Ambassador O’Brien: Thanks. It’s a good question. And, as you know, it’s extraordinarily sensitive. The enormity of the situation is the fact that this guy — you know, terrorist — had operated for many, many years, over 20 years, as the head of the IRGC Quds Force with, basically, on a carte-blanche basis in the Middle East, conducting attacks against his own people in Iran, against the people of the region, and against Americans. And so, you know, to the extent there’s — this enormity is record in bringing mayhem to the region.
As far as intelligence on what his plans were and what the targets were, I’m not going to get into this at this point. But at some point, that may be something we can discuss, but it’s not something I can discuss at this time.
Q Hi, this is Bryant Harris with Al-Monitor. The Iraqi parliament is having an emergency session on Sunday. It looks like they may be voting on kicking out U.S. troops, you know, in large part to retaliate for the strike on Soleimani. So, before you made the strike, did you consider the possibility that Iraq may kick out U.S. troops? And if Iraq does kick out U.S. troops, what does this mean for the counter-ISIS campaign going forward?
Ambassador O’Brien: Thanks, Bryant. We’re aware of the meeting that’s scheduled for tomorrow. The United States has invested enormous amounts of blood and treasure in helping the Iraqi people, our friends in Iraq, build up a democracy after Saddam Hussein and the brutal regime that he operated for many, many years about this regime that was — in a tough region was particular in its cruelty to its own people.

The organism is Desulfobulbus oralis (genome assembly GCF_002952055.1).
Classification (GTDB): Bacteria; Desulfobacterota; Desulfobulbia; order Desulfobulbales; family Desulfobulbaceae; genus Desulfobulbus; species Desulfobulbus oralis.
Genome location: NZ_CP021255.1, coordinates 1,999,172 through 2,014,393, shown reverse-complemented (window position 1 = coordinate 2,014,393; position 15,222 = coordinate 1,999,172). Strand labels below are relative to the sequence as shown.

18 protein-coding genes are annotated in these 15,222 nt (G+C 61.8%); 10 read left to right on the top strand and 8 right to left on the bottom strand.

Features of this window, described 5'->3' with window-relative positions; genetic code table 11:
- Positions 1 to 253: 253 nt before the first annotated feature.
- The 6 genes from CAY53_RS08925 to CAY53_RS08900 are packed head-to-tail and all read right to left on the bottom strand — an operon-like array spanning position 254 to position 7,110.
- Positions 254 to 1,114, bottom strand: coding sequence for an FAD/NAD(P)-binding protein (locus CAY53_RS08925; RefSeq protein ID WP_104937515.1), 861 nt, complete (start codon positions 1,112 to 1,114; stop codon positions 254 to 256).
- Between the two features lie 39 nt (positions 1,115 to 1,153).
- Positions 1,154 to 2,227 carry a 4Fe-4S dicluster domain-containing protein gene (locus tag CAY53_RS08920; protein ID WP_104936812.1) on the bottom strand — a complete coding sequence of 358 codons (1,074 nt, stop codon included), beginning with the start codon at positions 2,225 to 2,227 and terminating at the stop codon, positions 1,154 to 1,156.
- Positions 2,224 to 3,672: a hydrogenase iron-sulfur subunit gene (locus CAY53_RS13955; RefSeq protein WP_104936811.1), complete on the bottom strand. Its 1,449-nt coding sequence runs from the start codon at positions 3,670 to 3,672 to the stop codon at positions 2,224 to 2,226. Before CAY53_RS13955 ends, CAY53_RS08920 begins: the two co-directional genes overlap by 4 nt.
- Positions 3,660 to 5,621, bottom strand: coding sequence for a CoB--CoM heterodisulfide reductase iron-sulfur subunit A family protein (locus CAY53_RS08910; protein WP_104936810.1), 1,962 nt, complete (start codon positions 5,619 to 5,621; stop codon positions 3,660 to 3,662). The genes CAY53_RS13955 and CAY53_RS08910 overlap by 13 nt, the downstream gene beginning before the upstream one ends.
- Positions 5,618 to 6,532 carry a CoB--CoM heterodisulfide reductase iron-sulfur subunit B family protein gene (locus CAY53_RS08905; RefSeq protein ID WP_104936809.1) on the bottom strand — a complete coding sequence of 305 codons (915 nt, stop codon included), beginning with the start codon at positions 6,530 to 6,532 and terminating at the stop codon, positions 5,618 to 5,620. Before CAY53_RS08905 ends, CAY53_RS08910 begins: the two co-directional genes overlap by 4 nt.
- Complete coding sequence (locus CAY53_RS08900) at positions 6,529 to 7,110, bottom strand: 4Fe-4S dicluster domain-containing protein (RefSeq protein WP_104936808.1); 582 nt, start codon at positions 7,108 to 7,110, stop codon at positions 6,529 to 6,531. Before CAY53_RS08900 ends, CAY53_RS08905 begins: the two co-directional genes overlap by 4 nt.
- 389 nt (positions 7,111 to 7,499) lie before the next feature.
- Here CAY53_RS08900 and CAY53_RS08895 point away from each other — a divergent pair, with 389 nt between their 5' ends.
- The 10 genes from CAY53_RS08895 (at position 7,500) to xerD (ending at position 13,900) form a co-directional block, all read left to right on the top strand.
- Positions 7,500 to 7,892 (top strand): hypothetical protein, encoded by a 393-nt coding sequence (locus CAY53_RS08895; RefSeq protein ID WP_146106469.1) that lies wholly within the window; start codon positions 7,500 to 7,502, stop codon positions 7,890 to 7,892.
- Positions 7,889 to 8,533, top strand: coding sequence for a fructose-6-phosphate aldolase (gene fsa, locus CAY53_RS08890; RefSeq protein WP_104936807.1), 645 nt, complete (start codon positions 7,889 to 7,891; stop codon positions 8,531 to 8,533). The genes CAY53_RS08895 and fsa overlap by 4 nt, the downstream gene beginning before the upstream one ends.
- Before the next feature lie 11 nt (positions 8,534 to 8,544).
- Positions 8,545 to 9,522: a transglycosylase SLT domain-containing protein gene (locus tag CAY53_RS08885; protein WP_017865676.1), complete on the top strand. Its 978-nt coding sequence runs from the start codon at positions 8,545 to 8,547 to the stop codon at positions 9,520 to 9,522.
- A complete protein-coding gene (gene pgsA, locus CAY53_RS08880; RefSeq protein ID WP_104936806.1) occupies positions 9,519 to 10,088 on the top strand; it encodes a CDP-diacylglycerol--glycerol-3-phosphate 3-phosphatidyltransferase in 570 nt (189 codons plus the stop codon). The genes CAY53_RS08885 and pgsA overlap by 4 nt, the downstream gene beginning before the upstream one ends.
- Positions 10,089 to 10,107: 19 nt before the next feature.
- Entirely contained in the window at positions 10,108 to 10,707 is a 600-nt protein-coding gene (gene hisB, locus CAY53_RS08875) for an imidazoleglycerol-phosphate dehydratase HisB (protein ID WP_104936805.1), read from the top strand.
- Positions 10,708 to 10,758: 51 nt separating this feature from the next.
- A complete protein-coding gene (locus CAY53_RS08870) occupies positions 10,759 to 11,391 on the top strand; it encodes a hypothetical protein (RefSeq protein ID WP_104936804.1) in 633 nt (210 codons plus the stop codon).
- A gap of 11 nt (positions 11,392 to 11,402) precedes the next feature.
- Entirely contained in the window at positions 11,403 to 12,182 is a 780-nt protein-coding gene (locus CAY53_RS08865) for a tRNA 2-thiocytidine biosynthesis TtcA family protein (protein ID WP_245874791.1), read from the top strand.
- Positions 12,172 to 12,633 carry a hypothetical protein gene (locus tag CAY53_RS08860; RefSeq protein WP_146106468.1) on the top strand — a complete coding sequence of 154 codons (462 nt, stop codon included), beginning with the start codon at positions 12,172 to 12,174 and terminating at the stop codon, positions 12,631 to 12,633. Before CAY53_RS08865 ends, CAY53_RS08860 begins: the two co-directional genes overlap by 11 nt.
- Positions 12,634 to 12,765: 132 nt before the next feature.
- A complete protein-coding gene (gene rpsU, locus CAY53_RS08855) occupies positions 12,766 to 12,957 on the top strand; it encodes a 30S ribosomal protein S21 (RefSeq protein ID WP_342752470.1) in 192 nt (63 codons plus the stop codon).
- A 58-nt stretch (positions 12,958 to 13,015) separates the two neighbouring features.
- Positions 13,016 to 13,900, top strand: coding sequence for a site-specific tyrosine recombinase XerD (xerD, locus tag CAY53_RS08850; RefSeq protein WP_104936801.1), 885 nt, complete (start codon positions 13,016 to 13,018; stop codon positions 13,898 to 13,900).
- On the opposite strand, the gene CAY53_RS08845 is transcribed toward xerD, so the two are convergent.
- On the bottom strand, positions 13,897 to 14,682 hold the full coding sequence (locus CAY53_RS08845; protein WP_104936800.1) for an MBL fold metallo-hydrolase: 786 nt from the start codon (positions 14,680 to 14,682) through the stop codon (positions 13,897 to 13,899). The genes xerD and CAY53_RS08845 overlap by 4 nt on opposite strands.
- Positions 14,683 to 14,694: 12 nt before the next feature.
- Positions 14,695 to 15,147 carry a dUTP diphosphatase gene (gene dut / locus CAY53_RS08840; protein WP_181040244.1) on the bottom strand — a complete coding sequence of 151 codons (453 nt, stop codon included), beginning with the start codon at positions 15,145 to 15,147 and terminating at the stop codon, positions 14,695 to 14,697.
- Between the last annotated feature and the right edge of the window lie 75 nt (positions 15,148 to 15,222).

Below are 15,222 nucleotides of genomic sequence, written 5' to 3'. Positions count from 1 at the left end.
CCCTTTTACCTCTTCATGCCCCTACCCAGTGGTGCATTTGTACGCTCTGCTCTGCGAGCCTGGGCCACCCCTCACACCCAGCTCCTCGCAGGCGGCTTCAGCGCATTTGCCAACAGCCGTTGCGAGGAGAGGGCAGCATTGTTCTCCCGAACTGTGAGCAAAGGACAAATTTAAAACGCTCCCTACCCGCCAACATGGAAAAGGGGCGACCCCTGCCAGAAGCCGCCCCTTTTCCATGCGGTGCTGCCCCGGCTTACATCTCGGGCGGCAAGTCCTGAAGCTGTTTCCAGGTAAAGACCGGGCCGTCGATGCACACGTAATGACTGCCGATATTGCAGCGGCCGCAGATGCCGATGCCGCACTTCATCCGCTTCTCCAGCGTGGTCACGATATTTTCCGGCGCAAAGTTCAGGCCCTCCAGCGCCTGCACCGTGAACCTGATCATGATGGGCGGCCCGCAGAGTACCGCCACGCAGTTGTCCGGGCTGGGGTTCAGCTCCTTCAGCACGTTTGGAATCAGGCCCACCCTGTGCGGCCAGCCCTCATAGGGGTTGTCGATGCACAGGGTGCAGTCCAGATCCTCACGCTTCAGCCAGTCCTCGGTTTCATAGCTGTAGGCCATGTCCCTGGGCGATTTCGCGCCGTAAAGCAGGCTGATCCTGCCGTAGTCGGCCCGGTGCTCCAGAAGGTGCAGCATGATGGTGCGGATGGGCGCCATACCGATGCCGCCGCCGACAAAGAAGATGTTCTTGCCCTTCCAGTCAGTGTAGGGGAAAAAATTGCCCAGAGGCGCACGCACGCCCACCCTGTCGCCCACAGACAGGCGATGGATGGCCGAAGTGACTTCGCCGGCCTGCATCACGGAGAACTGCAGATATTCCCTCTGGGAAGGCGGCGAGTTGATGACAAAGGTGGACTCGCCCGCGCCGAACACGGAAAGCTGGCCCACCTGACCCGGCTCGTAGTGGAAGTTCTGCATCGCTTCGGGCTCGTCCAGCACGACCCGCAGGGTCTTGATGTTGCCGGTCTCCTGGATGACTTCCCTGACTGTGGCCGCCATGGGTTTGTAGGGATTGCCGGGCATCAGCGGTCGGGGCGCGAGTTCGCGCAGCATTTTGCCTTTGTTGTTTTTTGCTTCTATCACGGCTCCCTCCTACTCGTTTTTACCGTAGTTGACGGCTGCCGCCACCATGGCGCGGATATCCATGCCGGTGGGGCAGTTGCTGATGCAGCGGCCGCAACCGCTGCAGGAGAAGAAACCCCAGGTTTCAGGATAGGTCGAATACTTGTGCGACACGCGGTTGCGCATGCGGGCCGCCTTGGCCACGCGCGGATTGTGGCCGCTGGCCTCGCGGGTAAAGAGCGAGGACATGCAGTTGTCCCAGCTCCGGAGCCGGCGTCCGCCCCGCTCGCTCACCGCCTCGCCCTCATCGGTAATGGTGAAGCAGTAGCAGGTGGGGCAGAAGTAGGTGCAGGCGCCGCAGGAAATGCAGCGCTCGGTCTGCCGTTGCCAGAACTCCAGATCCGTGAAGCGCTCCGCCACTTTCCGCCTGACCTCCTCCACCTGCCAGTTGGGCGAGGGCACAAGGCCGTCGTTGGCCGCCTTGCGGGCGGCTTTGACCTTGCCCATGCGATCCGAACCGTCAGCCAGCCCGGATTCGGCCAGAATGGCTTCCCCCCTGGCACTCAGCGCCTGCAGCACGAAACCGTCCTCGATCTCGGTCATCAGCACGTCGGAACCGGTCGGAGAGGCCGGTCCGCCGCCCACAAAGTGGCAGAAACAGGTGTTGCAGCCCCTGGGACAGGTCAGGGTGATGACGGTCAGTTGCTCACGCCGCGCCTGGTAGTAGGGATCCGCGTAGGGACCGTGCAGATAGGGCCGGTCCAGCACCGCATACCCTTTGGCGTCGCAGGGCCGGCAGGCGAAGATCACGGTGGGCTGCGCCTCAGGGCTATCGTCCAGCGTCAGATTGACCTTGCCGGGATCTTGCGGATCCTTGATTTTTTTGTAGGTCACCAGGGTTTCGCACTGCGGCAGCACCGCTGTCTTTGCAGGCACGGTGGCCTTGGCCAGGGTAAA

So the American people have been extraordinarily generous with their lives and with their treasure to the people of Iraq, to help them move forward. So, you know, we’d certainly be very disappointed if there was some sort of adverse decision by the Iraqi parliament, the Council of Representatives, with respect to our continued ability to assist the people of Iraq.
I think one of the things that was interesting is, last night, you saw people going to Tahrir Square to celebrate that Soleimani and his yoke were no longer on the people of Iraq. You’ve seen the people of Iraq attack — including Shias in Iraq — attack the Iranian embassy — the Iranian consulate in Basra. You’ve seen protests in Iraq against Iran’s infringement on Iraq sovereignty.
So we really look at the operation that took place. It was an operation that was in support of the people of Iraq, that was in support of a sovereignty of Iraq against oppressors from Iran and specifically against Soleimani and the IRGC Quds Force.
So we’re certainly — we’ve invested a lot in the future of Iraq and the friendship that we have with the Iraqi people, so we’re looking forward and hopeful that we’ll have a good relationship with Iraq going forward. Certainly, there’s some high tensions after what’s happened. But again, I look at those people going out into Tahrir Square to demonstrate in favor of the United States and to celebrate a bit of a new lease on freedom as a very positive sign with Iraq.
As far as do we consider what could happen as a result of this operation, we certainly considered all aspects. We have a fantastic national security team, starting with the President, the Vice President, with Secretary Pompeo, Secretary Esper, Chairman Milley, Gina Haspel, Joe Maguire. We have a really extraordinary team. That team put in some very heavy work to get prepared and to brief the President and to make this decision. And so we looked at all types of contingencies of what could happen in the post-operation, including our relations with the government of Iraq and the people of Iraq.
And again, my hope is that the — you know, and I think we’ve seen it — that the people of Iraq will be grateful for the fact that we’re defending Iraqi sovereignty, whereas Iran is interfering and meddling with the government of Iraq. And that’s been — that was one of the reasons for the protests that took place over the past several months.
MR. ELLIOTT: Once again, this was all on the record today, and so that embargo is now lifted. Thanks for joining the call and have a great weekend, everyone.